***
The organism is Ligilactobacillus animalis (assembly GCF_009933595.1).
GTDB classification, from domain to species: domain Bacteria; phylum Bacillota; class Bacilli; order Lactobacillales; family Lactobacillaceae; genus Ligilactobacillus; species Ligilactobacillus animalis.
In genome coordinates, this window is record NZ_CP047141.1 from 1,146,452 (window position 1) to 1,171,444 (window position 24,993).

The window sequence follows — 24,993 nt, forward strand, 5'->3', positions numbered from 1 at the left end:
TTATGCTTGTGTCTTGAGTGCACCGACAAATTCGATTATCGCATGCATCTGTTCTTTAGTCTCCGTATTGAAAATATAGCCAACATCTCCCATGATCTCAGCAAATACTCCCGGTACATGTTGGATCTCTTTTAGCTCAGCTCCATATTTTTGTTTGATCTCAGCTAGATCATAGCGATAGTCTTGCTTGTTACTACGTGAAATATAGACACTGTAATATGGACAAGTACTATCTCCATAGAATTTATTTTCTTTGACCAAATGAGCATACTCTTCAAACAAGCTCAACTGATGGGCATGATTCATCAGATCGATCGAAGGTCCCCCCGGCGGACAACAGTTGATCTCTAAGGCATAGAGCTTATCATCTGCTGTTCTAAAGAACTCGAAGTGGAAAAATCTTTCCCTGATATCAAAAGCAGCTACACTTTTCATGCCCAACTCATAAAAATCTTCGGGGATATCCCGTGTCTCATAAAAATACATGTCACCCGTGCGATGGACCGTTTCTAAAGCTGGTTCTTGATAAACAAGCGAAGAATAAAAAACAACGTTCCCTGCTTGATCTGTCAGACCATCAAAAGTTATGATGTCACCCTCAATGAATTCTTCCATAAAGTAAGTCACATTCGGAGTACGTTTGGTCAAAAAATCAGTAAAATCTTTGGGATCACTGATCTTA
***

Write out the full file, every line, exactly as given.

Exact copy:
The organism is Ligilactobacillus animalis (assembly GCF_009933595.1).
GTDB classification, from domain to species: domain Bacteria; phylum Bacillota; class Bacilli; order Lactobacillales; family Lactobacillaceae; genus Ligilactobacillus; species Ligilactobacillus animalis.
In genome coordinates, this window is record NZ_CP047141.1 from 1,146,452 (window position 1) to 1,171,444 (window position 24,993).

The window sequence follows — 24,993 nt, forward strand, 5'->3', positions numbered from 1 at the left end:
TTATGCTTGTGTCTTGAGTGCACCGACAAATTCGATTATCGCATGCATCTGTTCTTTAGTCTCCGTATTGAAAATATAGCCAACATCTCCCATGATCTCAGCAAATACTCCCGGTACATGTTGGATCTCTTTTAGCTCAGCTCCATATTTTTGTTTGATCTCAGCTAGATCATAGCGATAGTCTTGCTTGTTACTACGTGAAATATAGACACTGTAATATGGACAAGTACTATCTCCATAGAATTTATTTTCTTTGACCAAATGAGCATACTCTTCAAACAAGCTCAACTGATGGGCATGATTCATCAGATCGATCGAAGGTCCCCCCGGCGGACAACAGTTGATCTCTAAGGCATAGAGCTTATCATCTGCTGTTCTAAAGAACTCGAAGTGGAAAAATCTTTCCCTGATATCAAAAGCAGCTACACTTTTCATGCCCAACTCATAAAAATCTTCGGGGATATCCCGTGTCTCATAAAAATACATGTCACCCGTGCGATGGACCGTTTCTAAAGCTGGTTCTTGATAAACAAGCGAAGAATAAAAAACAACGTTCCCTGCTTGATCTGTCAGACCATCAAAAGTTATGATGTCACCCTCAATGAATTCTTCCATAAAGTAAGTCACATTCGGAGTACGTTTGGTCAAAAAATCAGTAAAATCTTTGGGATCACTGATCTTA